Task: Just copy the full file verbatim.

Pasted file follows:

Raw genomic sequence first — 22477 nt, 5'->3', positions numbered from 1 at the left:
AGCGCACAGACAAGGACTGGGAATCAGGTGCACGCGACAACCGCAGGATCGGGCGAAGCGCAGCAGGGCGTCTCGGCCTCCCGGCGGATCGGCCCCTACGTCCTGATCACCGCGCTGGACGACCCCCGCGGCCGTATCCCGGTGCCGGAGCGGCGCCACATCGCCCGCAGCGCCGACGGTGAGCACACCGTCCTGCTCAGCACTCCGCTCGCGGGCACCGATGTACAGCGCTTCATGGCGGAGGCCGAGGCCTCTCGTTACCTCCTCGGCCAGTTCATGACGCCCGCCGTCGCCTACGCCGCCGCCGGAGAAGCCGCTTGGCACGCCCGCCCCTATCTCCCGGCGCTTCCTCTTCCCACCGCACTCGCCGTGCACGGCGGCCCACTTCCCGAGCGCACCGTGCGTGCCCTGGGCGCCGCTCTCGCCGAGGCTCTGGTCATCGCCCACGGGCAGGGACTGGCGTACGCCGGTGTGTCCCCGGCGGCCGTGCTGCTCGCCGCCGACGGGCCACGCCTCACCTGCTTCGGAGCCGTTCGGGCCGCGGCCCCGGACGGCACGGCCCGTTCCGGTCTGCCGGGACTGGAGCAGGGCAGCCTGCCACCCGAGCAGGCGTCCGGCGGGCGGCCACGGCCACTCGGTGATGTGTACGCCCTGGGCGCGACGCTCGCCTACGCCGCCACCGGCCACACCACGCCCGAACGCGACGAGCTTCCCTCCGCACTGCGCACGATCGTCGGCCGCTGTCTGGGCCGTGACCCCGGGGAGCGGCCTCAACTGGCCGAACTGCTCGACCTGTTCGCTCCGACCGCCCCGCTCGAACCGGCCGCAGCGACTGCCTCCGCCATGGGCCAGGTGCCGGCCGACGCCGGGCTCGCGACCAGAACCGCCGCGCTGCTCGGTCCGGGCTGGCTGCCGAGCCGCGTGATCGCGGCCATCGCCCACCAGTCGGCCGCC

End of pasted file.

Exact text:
Raw genomic sequence first — 22477 nt, 5'->3', positions numbered from 1 at the left:
AGCGCACAGACAAGGACTGGGAATCAGGTGCACGCGACAACCGCAGGATCGGGCGAAGCGCAGCAGGGCGTCTCGGCCTCCCGGCGGATCGGCCCCTACGTCCTGATCACCGCGCTGGACGACCCCCGCGGCCGTATCCCGGTGCCGGAGCGGCGCCACATCGCCCGCAGCGCCGACGGTGAGCACACCGTCCTGCTCAGCACTCCGCTCGCGGGCACCGATGTACAGCGCTTCATGGCGGAGGCCGAGGCCTCTCGTTACCTCCTCGGCCAGTTCATGACGCCCGCCGTCGCCTACGCCGCCGCCGGAGAAGCCGCTTGGCACGCCCGCCCCTATCTCCCGGCGCTTCCTCTTCCCACCGCACTCGCCGTGCACGGCGGCCCACTTCCCGAGCGCACCGTGCGTGCCCTGGGCGCCGCTCTCGCCGAGGCTCTGGTCATCGCCCACGGGCAGGGACTGGCGTACGCCGGTGTGTCCCCGGCGGCCGTGCTGCTCGCCGCCGACGGGCCACGCCTCACCTGCTTCGGAGCCGTTCGGGCCGCGGCCCCGGACGGCACGGCCCGTTCCGGTCTGCCGGGACTGGAGCAGGGCAGCCTGCCACCCGAGCAGGCGTCCGGCGGGCGGCCACGGCCACTCGGTGATGTGTACGCCCTGGGCGCGACGCTCGCCTACGCCGCCACCGGCCACACCACGCCCGAACGCGACGAGCTTCCCTCCGCACTGCGCACGATCGTCGGCCGCTGTCTGGGCCGTGACCCCGGGGAGCGGCCTCAACTGGCCGAACTGCTCGACCTGTTCGCTCCGACCGCCCCGCTCGAACCGGCCGCAGCGACTGCCTCCGCCATGGGCCAGGTGCCGGCCGACGCCGGGCTCGCGACCAGAACCGCCGCGCTGCTCGGTCCGGGCTGGCTGCCGAGCCGCGTGATCGCGGCCATCGCCCACCAGTCGGCCGCC